Scottish Fisheries Secretary Fergus Ewing. (Photo: Stock File)
Scotland achieves TAC increases for the North Sea
Monday, December 04, 2017, 22:20 (GMT + 9)
Scotland has obtained a number of its negotiation objectives in the fisheries talks between the European Union (EU) and Norway, held in in Bergen.
Scottish Fisheries Secretary Fergus Ewing has welcomed quota increases for five of the six North Sea stocks that are jointly managed with Norway, including 38 per cent for whiting, 25 per cent for herring, 24 per cent for haddock and 10 per cent for cod.
In addition, cod, haddock, saithe and herring will be fished at sustainable (MSY) levels in 2018 with whiting on a clearly defined path towards MSY by 2020.
“Overall there is very positive news on the catch levels set for important North Sea stocks that are jointly managed with Norway and we will see catching opportunities increasing for five out of six of these stocks next year,” pointed out Ewing.
The Fisheries Secretary stressed that one of our objectives for the talks was to secure, in return for the quota that they put into the deal, a strong package of North Sea quota coming back to Scotland in order to provide economic opportunities, expressing satisfaction about the inward transfers from Norway of North Sea haddock, Norway others and Norwegian monkfish quota.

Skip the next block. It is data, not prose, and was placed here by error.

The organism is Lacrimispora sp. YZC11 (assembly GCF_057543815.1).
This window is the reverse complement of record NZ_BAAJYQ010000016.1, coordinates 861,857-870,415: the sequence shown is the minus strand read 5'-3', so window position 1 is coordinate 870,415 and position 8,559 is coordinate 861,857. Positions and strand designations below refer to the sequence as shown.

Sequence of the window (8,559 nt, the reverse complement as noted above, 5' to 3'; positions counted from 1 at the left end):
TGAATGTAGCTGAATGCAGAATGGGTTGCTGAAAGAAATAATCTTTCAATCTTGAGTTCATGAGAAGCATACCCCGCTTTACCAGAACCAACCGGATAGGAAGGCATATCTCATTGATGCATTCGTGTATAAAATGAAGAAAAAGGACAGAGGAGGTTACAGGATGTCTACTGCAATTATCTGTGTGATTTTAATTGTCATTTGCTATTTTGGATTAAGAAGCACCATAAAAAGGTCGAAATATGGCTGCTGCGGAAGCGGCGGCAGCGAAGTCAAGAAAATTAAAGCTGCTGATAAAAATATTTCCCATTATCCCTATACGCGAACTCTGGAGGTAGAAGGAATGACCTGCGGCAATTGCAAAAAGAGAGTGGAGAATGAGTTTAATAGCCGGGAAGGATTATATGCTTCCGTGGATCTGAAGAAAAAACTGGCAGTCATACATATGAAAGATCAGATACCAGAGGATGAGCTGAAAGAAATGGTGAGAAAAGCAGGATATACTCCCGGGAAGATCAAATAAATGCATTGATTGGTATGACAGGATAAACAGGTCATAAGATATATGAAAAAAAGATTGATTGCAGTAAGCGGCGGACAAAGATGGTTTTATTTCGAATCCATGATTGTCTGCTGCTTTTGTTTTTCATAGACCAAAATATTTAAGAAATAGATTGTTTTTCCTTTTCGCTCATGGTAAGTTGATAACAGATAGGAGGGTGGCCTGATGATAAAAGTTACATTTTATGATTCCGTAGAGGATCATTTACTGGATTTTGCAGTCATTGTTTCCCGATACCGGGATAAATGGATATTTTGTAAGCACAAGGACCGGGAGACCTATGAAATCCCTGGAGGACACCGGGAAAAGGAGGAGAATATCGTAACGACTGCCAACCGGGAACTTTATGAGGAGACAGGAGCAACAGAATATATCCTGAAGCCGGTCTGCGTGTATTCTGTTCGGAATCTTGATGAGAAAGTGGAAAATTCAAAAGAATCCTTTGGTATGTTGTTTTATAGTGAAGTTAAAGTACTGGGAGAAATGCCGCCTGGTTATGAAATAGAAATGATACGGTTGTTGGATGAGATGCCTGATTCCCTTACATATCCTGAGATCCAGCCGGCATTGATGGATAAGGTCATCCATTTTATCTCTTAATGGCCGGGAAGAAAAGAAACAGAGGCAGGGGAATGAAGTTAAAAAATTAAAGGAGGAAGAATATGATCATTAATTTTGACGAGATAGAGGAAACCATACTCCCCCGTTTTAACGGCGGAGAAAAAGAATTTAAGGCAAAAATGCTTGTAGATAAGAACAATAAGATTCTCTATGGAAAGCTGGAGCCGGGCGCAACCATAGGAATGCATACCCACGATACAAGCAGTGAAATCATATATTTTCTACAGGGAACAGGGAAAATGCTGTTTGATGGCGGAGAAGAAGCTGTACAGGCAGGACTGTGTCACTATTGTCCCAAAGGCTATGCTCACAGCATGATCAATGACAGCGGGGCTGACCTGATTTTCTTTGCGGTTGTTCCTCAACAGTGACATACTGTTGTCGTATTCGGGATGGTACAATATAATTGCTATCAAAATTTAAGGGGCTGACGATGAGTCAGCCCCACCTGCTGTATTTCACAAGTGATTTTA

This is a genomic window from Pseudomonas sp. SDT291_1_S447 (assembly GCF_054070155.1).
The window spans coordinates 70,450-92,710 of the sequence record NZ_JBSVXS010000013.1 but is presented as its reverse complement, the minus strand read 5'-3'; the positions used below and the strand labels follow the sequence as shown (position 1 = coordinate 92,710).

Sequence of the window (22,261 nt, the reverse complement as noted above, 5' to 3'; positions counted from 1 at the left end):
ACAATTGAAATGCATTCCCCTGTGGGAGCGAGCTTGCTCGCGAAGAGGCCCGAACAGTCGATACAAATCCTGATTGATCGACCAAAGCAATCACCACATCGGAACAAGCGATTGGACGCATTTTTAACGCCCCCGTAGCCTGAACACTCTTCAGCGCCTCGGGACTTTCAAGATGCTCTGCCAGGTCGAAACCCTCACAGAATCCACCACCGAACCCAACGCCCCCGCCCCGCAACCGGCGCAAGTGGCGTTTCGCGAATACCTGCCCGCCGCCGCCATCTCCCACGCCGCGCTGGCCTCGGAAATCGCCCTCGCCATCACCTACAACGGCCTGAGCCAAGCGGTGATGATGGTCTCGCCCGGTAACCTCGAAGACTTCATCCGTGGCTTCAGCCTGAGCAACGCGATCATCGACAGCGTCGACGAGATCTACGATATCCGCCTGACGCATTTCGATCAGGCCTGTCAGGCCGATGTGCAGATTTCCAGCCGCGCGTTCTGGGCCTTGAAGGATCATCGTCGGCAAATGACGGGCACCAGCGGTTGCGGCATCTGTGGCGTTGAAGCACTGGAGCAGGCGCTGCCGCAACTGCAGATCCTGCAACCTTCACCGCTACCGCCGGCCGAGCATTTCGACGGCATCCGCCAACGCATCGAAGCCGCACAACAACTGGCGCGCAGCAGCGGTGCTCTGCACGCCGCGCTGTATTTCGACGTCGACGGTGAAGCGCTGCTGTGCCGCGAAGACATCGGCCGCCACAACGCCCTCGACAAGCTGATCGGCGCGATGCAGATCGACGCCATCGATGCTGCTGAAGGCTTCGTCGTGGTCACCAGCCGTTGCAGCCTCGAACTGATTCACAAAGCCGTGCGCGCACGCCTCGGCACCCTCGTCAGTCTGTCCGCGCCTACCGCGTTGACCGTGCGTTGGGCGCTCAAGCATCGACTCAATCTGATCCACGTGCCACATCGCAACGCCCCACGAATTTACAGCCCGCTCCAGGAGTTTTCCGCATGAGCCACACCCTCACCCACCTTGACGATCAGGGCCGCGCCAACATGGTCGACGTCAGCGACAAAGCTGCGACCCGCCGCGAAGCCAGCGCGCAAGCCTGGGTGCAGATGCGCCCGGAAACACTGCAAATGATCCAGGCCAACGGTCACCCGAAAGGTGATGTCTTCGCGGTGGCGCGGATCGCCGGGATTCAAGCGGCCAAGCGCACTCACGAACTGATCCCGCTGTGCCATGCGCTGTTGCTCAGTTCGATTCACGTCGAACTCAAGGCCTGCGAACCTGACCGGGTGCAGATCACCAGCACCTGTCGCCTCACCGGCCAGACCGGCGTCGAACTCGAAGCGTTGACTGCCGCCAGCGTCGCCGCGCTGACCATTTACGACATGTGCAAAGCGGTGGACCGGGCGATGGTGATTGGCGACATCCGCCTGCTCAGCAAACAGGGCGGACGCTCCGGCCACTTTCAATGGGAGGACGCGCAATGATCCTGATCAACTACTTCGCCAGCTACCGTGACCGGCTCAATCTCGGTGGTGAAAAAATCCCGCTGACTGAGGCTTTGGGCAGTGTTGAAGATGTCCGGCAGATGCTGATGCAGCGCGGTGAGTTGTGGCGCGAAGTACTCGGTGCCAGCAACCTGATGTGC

“For North Sea whiting the combined effect of a 38 per cent increase on the TAC combined with an additional inward transfer from Norway of 800 tonnes will give a significant increase in quota for this stock,” Ewing said.
Furthermore, he claimed that as such there can now be absolutely no rationale for the UK to top slice Scottish whiting quota for the sole benefit of English vessels.
Likewise, Secretary Ewing expressed disappointment that the EU’s negotiators have continued to trade away saithe quota in both the North Sea and west of Scotland, which he viewed as a significant choke risk stock for Scotland in the North Sea.
“We remain firmly opposed in principle to giving away to Norway stocks that we remain short of ourselves. This makes no economic nor fishing sense and risks putting the industry in a difficult position under the landing obligation,” he stated.
He claimed that the EU has again retained an over-reliance on the use of northern blue whiting as a currency with which to bring in Arctic Cod quota from Norway, adding that within the EU bloc the UK is the largest shareholder of blue whiting, of which Scotland holds over 92 per cent and yet receives not a single tonne of the Arctic Cod coming back in return.